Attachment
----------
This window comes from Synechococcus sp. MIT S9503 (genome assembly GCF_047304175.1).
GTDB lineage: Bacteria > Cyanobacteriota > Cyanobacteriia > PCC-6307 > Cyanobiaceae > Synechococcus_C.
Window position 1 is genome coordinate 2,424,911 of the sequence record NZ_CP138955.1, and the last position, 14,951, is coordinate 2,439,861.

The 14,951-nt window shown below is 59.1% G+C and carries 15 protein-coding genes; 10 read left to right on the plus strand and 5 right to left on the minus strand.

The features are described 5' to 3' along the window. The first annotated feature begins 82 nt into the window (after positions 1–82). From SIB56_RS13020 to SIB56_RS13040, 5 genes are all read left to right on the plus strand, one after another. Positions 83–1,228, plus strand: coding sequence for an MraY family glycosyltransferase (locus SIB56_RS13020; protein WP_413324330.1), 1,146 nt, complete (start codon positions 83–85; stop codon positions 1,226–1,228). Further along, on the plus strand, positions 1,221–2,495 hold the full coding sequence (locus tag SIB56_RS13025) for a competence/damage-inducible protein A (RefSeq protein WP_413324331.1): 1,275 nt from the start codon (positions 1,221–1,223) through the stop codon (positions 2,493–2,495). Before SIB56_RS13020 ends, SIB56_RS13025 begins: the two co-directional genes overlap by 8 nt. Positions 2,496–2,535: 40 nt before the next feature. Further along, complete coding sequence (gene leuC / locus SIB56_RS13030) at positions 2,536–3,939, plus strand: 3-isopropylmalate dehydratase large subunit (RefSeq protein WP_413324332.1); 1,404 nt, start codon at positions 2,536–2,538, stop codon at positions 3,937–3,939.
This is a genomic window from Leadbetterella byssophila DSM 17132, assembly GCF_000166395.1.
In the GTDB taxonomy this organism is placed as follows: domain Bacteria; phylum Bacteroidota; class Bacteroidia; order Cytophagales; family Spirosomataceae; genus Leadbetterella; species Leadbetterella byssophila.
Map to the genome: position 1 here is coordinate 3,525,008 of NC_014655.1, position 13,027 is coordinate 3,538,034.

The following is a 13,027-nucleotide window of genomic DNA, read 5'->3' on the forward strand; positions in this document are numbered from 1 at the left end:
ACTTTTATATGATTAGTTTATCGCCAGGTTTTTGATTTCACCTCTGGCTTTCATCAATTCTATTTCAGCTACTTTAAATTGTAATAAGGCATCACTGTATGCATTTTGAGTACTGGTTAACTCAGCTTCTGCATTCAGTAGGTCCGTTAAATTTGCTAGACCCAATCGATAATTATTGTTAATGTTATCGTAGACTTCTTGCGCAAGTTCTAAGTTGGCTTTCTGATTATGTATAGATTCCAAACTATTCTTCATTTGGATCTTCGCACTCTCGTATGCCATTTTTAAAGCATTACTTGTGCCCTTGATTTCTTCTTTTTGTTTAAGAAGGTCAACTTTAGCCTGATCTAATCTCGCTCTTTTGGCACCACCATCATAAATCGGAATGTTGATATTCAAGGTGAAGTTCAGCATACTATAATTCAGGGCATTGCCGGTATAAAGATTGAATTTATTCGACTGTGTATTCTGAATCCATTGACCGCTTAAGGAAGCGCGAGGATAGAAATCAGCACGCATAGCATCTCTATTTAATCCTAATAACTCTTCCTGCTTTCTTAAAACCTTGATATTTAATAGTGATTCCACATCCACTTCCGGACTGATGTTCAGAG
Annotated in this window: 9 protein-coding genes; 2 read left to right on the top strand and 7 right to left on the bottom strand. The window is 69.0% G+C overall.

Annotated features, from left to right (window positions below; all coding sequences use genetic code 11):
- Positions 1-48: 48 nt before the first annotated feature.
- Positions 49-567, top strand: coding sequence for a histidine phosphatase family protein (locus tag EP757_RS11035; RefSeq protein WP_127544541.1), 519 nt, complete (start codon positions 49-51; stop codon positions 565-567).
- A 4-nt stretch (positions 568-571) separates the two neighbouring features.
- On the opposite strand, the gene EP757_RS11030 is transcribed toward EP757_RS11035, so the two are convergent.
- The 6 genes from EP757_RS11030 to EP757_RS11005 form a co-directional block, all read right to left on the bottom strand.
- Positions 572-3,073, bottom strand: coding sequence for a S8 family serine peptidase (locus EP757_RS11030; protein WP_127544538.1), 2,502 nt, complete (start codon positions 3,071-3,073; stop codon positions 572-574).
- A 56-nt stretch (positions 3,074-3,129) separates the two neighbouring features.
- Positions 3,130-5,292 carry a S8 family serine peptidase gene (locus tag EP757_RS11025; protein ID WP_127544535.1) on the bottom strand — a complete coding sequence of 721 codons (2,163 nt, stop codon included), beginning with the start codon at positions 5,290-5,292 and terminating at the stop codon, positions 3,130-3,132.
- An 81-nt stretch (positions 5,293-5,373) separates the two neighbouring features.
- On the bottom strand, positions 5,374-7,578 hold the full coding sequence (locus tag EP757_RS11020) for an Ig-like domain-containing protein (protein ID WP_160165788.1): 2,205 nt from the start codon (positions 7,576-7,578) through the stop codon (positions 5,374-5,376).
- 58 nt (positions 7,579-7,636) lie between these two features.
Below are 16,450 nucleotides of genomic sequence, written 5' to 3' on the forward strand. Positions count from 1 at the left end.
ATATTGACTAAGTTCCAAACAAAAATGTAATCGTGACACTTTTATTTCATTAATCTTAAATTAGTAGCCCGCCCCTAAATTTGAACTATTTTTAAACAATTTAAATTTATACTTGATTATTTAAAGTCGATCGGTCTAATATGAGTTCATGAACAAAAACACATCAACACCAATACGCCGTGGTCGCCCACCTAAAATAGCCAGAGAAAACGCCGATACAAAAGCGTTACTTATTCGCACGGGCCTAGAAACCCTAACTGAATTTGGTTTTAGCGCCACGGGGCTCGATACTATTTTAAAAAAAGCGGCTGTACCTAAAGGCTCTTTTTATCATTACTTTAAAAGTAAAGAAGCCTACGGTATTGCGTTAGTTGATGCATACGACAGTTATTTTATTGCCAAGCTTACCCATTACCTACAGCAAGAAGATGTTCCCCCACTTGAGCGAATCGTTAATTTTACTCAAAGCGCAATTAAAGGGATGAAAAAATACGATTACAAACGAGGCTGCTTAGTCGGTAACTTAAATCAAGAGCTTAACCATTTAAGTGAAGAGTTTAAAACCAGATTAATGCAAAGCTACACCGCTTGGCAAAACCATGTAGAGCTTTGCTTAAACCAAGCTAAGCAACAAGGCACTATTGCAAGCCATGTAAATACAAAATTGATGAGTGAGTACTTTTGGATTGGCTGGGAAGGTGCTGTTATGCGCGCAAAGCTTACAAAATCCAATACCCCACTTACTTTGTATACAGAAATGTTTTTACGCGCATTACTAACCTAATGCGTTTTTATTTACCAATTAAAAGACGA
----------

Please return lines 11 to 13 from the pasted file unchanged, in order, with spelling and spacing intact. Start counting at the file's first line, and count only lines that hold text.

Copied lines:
Annotated in this window: 9 protein-coding genes; 2 read left to right on the top strand and 7 right to left on the bottom strand. The window is 69.0% G+C overall.

Annotated features, from left to right (window positions below; all coding sequences use genetic code 11):
- Positions 1-48: 48 nt before the first annotated feature.